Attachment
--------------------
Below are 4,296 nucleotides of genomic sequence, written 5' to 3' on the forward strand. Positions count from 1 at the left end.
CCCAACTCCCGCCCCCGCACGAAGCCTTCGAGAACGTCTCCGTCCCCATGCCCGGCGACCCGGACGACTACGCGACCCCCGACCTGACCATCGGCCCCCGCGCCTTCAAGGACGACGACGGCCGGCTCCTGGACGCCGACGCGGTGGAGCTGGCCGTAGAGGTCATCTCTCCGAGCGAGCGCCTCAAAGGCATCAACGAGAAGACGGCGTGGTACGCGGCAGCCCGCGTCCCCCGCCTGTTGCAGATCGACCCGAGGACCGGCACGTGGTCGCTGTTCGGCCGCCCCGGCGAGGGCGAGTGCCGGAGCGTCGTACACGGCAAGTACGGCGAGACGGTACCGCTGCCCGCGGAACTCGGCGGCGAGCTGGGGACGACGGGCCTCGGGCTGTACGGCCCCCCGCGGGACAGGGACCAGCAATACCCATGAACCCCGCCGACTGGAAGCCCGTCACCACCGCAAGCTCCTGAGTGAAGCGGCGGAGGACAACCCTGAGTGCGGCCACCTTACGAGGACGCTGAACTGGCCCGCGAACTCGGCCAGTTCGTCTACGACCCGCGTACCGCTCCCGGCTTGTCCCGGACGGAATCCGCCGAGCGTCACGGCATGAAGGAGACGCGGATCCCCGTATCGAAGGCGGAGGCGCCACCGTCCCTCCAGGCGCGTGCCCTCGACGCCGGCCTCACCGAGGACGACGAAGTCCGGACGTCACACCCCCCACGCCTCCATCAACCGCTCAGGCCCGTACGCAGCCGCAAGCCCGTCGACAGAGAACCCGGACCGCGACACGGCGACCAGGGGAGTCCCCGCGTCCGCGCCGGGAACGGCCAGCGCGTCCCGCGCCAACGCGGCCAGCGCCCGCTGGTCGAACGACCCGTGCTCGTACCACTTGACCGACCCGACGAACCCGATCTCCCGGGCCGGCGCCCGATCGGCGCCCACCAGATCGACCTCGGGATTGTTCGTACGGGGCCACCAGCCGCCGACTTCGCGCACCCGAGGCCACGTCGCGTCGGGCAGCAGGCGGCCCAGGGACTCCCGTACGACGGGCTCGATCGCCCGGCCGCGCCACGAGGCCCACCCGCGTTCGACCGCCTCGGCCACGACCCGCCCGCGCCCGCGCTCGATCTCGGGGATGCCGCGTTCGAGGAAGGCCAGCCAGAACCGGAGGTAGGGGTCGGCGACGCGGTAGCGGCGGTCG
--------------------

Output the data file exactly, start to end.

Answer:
Below are 4,296 nucleotides of genomic sequence, written 5' to 3' on the forward strand. Positions count from 1 at the left end.
CCCAACTCCCGCCCCCGCACGAAGCCTTCGAGAACGTCTCCGTCCCCATGCCCGGCGACCCGGACGACTACGCGACCCCCGACCTGACCATCGGCCCCCGCGCCTTCAAGGACGACGACGGCCGGCTCCTGGACGCCGACGCGGTGGAGCTGGCCGTAGAGGTCATCTCTCCGAGCGAGCGCCTCAAAGGCATCAACGAGAAGACGGCGTGGTACGCGGCAGCCCGCGTCCCCCGCCTGTTGCAGATCGACCCGAGGACCGGCACGTGGTCGCTGTTCGGCCGCCCCGGCGAGGGCGAGTGCCGGAGCGTCGTACACGGCAAGTACGGCGAGACGGTACCGCTGCCCGCGGAACTCGGCGGCGAGCTGGGGACGACGGGCCTCGGGCTGTACGGCCCCCCGCGGGACAGGGACCAGCAATACCCATGAACCCCGCCGACTGGAAGCCCGTCACCACCGCAAGCTCCTGAGTGAAGCGGCGGAGGACAACCCTGAGTGCGGCCACCTTACGAGGACGCTGAACTGGCCCGCGAACTCGGCCAGTTCGTCTACGACCCGCGTACCGCTCCCGGCTTGTCCCGGACGGAATCCGCCGAGCGTCACGGCATGAAGGAGACGCGGATCCCCGTATCGAAGGCGGAGGCGCCACCGTCCCTCCAGGCGCGTGCCCTCGACGCCGGCCTCACCGAGGACGACGAAGTCCGGACGTCACACCCCCCACGCCTCCATCAACCGCTCAGGCCCGTACGCAGCCGCAAGCCCGTCGACAGAGAACCCGGACCGCGACACGGCGACCAGGGGAGTCCCCGCGTCCGCGCCGGGAACGGCCAGCGCGTCCCGCGCCAACGCGGCCAGCGCCCGCTGGTCGAACGACCCGTGCTCGTACCACTTGACCGACCCGACGAACCCGATCTCCCGGGCCGGCGCCCGATCGGCGCCCACCAGATCGACCTCGGGATTGTTCGTACGGGGCCACCAGCCGCCGACTTCGCGCACCCGAGGCCACGTCGCGTCGGGCAGCAGGCGGCCCAGGGACTCCCGTACGACGGGCTCGATCGCCCGGCCGCGCCACGAGGCCCACCCGCGTTCGACCGCCTCGGCCACGACCCGCCCGCGCCCGCGCTCGATCTCGGGGATGCCGCGTTCGAGGAAGGCCAGCCAGAACCGGAGGTAGGGGTCGGCGACGCGGTAGCGGCGGTCG